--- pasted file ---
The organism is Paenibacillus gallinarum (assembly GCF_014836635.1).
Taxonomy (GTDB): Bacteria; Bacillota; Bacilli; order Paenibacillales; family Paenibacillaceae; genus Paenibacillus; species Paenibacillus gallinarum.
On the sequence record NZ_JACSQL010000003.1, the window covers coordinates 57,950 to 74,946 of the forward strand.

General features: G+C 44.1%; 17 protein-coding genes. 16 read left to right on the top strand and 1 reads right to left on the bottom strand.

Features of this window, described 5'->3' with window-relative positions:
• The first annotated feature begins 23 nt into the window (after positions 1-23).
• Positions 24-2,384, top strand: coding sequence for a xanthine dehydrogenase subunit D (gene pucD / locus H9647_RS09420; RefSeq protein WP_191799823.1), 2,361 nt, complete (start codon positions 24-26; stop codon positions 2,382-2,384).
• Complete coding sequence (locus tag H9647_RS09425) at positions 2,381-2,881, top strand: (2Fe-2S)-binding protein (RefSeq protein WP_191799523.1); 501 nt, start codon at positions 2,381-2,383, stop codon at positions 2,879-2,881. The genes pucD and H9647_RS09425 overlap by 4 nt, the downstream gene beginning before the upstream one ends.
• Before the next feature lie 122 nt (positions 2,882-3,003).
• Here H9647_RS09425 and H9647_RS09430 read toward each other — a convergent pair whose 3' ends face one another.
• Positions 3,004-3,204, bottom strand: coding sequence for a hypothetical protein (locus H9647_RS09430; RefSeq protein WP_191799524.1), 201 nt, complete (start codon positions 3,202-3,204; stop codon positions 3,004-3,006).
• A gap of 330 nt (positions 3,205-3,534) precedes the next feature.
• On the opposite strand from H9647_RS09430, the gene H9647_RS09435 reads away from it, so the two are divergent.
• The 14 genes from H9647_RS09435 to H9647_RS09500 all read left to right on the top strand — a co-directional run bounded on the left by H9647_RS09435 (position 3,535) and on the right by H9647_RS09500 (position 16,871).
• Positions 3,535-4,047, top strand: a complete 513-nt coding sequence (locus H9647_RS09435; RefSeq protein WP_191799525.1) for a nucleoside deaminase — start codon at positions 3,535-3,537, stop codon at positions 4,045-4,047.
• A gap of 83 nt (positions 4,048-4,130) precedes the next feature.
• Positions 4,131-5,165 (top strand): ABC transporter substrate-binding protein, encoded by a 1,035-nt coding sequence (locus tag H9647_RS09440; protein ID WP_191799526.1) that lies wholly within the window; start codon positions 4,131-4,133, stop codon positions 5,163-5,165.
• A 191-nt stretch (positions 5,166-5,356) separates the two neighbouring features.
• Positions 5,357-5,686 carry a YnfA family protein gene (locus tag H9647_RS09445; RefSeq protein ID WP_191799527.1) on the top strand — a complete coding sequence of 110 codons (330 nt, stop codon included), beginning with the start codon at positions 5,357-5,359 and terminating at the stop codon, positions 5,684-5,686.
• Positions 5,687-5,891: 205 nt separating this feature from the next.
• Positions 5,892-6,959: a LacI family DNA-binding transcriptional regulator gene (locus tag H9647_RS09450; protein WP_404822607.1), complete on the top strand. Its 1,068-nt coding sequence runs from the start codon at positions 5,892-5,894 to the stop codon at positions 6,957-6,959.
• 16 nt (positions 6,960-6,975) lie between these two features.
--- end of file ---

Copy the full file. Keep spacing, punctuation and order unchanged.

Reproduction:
The organism is Paenibacillus gallinarum (assembly GCF_014836635.1).
Taxonomy (GTDB): Bacteria; Bacillota; Bacilli; order Paenibacillales; family Paenibacillaceae; genus Paenibacillus; species Paenibacillus gallinarum.
On the sequence record NZ_JACSQL010000003.1, the window covers coordinates 57,950 to 74,946 of the forward strand.

General features: G+C 44.1%; 17 protein-coding genes. 16 read left to right on the top strand and 1 reads right to left on the bottom strand.

Features of this window, described 5'->3' with window-relative positions:
• The first annotated feature begins 23 nt into the window (after positions 1-23).
• Positions 24-2,384, top strand: coding sequence for a xanthine dehydrogenase subunit D (gene pucD / locus H9647_RS09420; RefSeq protein WP_191799823.1), 2,361 nt, complete (start codon positions 24-26; stop codon positions 2,382-2,384).
• Complete coding sequence (locus tag H9647_RS09425) at positions 2,381-2,881, top strand: (2Fe-2S)-binding protein (RefSeq protein WP_191799523.1); 501 nt, start codon at positions 2,381-2,383, stop codon at positions 2,879-2,881. The genes pucD and H9647_RS09425 overlap by 4 nt, the downstream gene beginning before the upstream one ends.
• Before the next feature lie 122 nt (positions 2,882-3,003).
• Here H9647_RS09425 and H9647_RS09430 read toward each other — a convergent pair whose 3' ends face one another.
• Positions 3,004-3,204, bottom strand: coding sequence for a hypothetical protein (locus H9647_RS09430; RefSeq protein WP_191799524.1), 201 nt, complete (start codon positions 3,202-3,204; stop codon positions 3,004-3,006).
• A gap of 330 nt (positions 3,205-3,534) precedes the next feature.
• On the opposite strand from H9647_RS09430, the gene H9647_RS09435 reads away from it, so the two are divergent.
• The 14 genes from H9647_RS09435 to H9647_RS09500 all read left to right on the top strand — a co-directional run bounded on the left by H9647_RS09435 (position 3,535) and on the right by H9647_RS09500 (position 16,871).
• Positions 3,535-4,047, top strand: a complete 513-nt coding sequence (locus H9647_RS09435; RefSeq protein WP_191799525.1) for a nucleoside deaminase — start codon at positions 3,535-3,537, stop codon at positions 4,045-4,047.
• A gap of 83 nt (positions 4,048-4,130) precedes the next feature.
• Positions 4,131-5,165 (top strand): ABC transporter substrate-binding protein, encoded by a 1,035-nt coding sequence (locus tag H9647_RS09440; protein ID WP_191799526.1) that lies wholly within the window; start codon positions 4,131-4,133, stop codon positions 5,163-5,165.
• A 191-nt stretch (positions 5,166-5,356) separates the two neighbouring features.
• Positions 5,357-5,686 carry a YnfA family protein gene (locus tag H9647_RS09445; RefSeq protein ID WP_191799527.1) on the top strand — a complete coding sequence of 110 codons (330 nt, stop codon included), beginning with the start codon at positions 5,357-5,359 and terminating at the stop codon, positions 5,684-5,686.
• Positions 5,687-5,891: 205 nt separating this feature from the next.
• Positions 5,892-6,959: a LacI family DNA-binding transcriptional regulator gene (locus tag H9647_RS09450; protein WP_404822607.1), complete on the top strand. Its 1,068-nt coding sequence runs from the start codon at positions 5,892-5,894 to the stop codon at positions 6,957-6,959.
• 16 nt (positions 6,960-6,975) lie between these two features.